Defining victory in most wars is inherently difficult because most wars are fought for limited objectives and because most war aims can be unstable, multiple, intangible, undeclared, and even negative (e.g. not losing or seen to be losing). Defining victory in modern wars is even more difficult because today’s wars are often vague in purpose and lack clear measures of success. In this podcast Dr Jeffrey Record examined the problems and pitfalls of the problem of bringing a war to an end.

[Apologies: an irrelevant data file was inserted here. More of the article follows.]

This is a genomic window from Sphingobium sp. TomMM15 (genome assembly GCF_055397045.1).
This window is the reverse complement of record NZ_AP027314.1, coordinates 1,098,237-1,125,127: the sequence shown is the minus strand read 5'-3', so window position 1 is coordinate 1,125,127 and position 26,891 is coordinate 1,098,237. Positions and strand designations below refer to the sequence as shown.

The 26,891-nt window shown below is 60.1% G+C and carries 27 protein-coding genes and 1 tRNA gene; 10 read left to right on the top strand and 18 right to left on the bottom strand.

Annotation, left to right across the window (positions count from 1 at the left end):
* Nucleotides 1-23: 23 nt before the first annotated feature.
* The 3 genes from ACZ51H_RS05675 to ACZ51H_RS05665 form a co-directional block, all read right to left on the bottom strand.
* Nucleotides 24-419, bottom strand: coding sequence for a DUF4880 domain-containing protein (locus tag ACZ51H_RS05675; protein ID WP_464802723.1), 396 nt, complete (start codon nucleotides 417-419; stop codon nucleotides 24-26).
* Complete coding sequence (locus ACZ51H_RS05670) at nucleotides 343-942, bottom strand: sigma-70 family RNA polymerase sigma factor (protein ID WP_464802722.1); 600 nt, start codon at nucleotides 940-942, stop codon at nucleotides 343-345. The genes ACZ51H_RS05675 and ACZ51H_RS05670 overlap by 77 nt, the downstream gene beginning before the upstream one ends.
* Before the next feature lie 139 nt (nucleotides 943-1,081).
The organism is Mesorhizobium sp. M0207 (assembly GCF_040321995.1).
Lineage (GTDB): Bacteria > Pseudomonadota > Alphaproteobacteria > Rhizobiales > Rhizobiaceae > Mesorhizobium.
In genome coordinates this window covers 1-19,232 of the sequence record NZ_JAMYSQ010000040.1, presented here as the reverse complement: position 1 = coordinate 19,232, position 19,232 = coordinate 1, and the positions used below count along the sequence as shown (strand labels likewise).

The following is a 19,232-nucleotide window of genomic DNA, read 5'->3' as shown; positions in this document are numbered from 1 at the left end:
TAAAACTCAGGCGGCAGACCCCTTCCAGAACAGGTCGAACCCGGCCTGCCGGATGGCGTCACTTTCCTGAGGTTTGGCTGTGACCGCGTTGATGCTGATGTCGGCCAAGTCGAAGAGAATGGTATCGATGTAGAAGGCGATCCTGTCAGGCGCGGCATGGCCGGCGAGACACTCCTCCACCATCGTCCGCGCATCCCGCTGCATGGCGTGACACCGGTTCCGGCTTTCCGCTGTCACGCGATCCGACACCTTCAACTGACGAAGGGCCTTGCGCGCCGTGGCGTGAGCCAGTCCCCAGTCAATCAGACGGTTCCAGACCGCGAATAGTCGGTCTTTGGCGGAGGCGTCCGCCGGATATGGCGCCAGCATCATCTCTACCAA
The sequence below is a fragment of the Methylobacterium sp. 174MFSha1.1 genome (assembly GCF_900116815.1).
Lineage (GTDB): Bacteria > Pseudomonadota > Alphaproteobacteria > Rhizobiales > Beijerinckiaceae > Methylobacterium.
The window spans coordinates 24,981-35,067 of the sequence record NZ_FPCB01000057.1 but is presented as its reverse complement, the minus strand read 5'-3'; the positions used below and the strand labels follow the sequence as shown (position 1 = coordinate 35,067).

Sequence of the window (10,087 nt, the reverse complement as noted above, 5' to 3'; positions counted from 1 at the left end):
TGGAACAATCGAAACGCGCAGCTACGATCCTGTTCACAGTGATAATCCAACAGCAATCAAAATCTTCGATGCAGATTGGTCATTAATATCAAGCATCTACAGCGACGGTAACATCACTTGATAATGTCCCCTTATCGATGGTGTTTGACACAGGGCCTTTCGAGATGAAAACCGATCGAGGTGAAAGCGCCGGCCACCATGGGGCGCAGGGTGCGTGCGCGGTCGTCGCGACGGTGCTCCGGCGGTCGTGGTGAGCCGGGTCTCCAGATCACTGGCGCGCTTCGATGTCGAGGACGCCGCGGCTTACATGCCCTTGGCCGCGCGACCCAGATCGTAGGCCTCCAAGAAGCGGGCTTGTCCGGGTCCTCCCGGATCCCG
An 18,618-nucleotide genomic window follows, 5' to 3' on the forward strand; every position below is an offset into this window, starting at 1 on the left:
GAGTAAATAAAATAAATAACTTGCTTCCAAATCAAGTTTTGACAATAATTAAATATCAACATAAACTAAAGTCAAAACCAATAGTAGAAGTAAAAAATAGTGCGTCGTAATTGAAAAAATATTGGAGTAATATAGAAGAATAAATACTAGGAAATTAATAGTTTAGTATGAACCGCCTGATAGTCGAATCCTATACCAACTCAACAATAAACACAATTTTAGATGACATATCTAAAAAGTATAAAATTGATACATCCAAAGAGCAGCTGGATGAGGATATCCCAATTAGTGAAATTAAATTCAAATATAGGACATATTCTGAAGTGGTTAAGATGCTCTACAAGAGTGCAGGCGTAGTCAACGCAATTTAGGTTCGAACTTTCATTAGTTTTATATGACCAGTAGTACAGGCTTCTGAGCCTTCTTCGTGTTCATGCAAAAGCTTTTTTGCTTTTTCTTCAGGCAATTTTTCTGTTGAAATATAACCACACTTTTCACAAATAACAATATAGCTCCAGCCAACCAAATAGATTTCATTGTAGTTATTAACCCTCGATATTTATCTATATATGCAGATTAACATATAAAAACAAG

Dr Jeffrey Record is a well-known US-based defence policy critic and teaches strategy at the Air War College in Montgomery, Alabama. He has served as a pacification advisor in the Mekong Delta during the Vietnam War, Rockefeller Younger Scholar on the Brookings Institution’s Defense Analysis Staff, and Senior Fellow at the Institute for Foreign Policy Analysis, the Hudson Institute, and the BDM International Corporation. Dr. Record also has extensive Capitol Hill experience, serving as Legislative Assistant for National Security Affairs to Senators Sam Nunn and Lloyd Bentsen, and later as a Professional Staff Member of the Senate Armed Services Committee. He is the author of eight books and over a dozen monographs, including Beating Goliath: Why Insurgencies Win; Dark Victory: America’s Second War Against Iraq; Making War, Thinking History: Munich, Vietnam, and Presidential Uses of Force from Korea to Kosovo; Hollow Victory, A Contrary View of the Gulf War; The Wrong War, Why We Lost in Vietnam; and Bounding the Global War on Terrorism.